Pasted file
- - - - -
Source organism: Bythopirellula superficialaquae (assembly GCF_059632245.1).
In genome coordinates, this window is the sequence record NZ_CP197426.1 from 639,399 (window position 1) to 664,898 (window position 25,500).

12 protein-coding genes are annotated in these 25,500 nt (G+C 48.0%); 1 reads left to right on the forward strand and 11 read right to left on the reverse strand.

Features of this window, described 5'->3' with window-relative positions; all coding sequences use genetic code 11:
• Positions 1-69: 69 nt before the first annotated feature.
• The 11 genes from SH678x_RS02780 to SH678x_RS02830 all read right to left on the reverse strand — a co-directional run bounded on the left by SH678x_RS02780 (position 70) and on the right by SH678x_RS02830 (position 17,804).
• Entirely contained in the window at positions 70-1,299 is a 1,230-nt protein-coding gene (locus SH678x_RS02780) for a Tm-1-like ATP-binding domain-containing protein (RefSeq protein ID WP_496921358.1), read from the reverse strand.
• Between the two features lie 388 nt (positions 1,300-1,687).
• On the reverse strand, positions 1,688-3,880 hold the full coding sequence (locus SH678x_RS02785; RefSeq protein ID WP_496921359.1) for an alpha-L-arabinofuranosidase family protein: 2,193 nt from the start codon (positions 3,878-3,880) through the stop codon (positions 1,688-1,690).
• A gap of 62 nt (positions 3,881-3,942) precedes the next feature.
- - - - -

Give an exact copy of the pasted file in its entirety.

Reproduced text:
Source organism: Bythopirellula superficialaquae (assembly GCF_059632245.1).
In genome coordinates, this window is the sequence record NZ_CP197426.1 from 639,399 (window position 1) to 664,898 (window position 25,500).

12 protein-coding genes are annotated in these 25,500 nt (G+C 48.0%); 1 reads left to right on the forward strand and 11 read right to left on the reverse strand.

Features of this window, described 5'->3' with window-relative positions; all coding sequences use genetic code 11:
• Positions 1-69: 69 nt before the first annotated feature.
• The 11 genes from SH678x_RS02780 to SH678x_RS02830 all read right to left on the reverse strand — a co-directional run bounded on the left by SH678x_RS02780 (position 70) and on the right by SH678x_RS02830 (position 17,804).
• Entirely contained in the window at positions 70-1,299 is a 1,230-nt protein-coding gene (locus SH678x_RS02780) for a Tm-1-like ATP-binding domain-containing protein (RefSeq protein ID WP_496921358.1), read from the reverse strand.
• Between the two features lie 388 nt (positions 1,300-1,687).
• On the reverse strand, positions 1,688-3,880 hold the full coding sequence (locus SH678x_RS02785; RefSeq protein ID WP_496921359.1) for an alpha-L-arabinofuranosidase family protein: 2,193 nt from the start codon (positions 3,878-3,880) through the stop codon (positions 1,688-1,690).
• A gap of 62 nt (positions 3,881-3,942) precedes the next feature.